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01 February 2018

It’s incredibly important to mine responsibly.

Failure to do so can mean devastating impacts on the surrounding environment and economic difficulties for local populations. The flip side is that if done well, mining can bring long-term benefits to people across the globe and can provide the metals needed for the transition to low-carbon economies.

Sustainable development lies at the heart of the International Council of Mining and Metals (ICMM), which was set up in 2001 after a two-year research and consultation process run by the International Institute for Environment and Development (IIED). It listened to more than 5,000 individuals and organisations about the role that mining and metals could play in sustainable development.

Led by the CEOs of 25 of the world’s leading mining companies, ICMM is about mining with principles and have and we take this responsibility seriously. Membership of ICMM requires a commitment to our ICMM 10 Principles. These serve as a best-practice framework for sustainable development in the mining and metals industry.

Mining with principles.

If we take just one issue – water use, we can see that the mining industry has not done that well in the past. We are however doing better and are determined to play our part in helping the United nations achieve their ambitious Sustainable Development Goals – a set of 17 individual goals that aim to end poverty and hunger, protect the planet and ensure a sustainable future for all.

There is great alignment between ICMM’s 10 principles for sustainable mining and the SDGs.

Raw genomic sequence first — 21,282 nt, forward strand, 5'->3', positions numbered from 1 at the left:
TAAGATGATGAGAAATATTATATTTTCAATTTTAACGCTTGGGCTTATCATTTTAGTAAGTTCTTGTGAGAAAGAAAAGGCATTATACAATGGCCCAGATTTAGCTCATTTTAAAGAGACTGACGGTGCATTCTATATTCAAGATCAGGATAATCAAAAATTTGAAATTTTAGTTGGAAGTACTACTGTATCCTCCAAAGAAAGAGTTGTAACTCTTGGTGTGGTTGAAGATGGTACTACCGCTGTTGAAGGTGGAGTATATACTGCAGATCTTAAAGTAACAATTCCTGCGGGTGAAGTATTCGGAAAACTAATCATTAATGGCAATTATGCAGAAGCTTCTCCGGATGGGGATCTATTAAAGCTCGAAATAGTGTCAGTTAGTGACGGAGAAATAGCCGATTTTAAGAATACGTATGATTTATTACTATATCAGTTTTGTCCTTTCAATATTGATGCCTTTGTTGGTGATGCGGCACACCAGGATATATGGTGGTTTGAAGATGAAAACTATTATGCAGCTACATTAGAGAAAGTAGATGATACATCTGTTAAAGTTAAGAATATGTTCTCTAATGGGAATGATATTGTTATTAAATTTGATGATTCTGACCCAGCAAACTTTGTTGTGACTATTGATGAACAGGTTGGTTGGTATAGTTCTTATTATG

With the SDGs in mind, our own environmental pledges include the responsible use, allocation and distribution of vital resources such as water – and considering and balancing the needs of all stakeholders (ranging from business interests to governments and local people).

Water is a critical component of most mining operations, and yet water demand is set to outstrip supply by 40% by 2030. Two-thirds of the world’s population are expected to live in water-stressed areas by 2025.

ICMM is committed to improving global water availability. In 2014, we launched our Water Stewardship Framework, to promote understanding of the key challenges in maintaining water supply levels. As a result, ICMM now requires all members to apply strong and transparent water governance and reporting measures for their operations.

We have also piloted a ‘catchment-based approach,’ which entails an understanding of the needs and water use behaviours of all water users in a particular region, including local communities.

Effective water management demands collective action, with a deep-seated understanding of local water issues. This means appreciating the impact of water use on all the communities and interests within a water catchment area so that the risks can be mitigated.

Our guide lays out detailed instructions on motivating internal teams within mining companies to work with local stakeholders, identifying stakeholders and clarifying their concerns and hopes surrounding water basin management. It also provides helpful tips to undertake effective, engaging consultations with these identified stakeholders to ensure the best practices to manage the water basin.

Anglo American has adopted this approach for its Minas Rio operations in Brazil, located in the Santo Antonio River Basin. Following ICMM’s guidance, Anglo American has engaged in a two-country workshop with 11 ICMM member companies, as well as seeking feedback from another 10 member companies.

The company has also consulted widely with external water experts, and created a baseline assessment to identify water risks in the catchment area.

Anglo American hosted a three-day workshop which 21 participants across the company attended, ranging from those working in community development to those in geotechnics and hydrology.

Following the ICMM guidelines, they worked through the risks identified in their assessment to evaluate and prioritise these risks. Participants at the workshop then adopted a water plan, all while providing detailed feedback on the contents and process found in the guidelines.

ICMM is committed to reducing mining’s water footprint, and contributing in any way we can to help countries achieve the UN’s SDGs.

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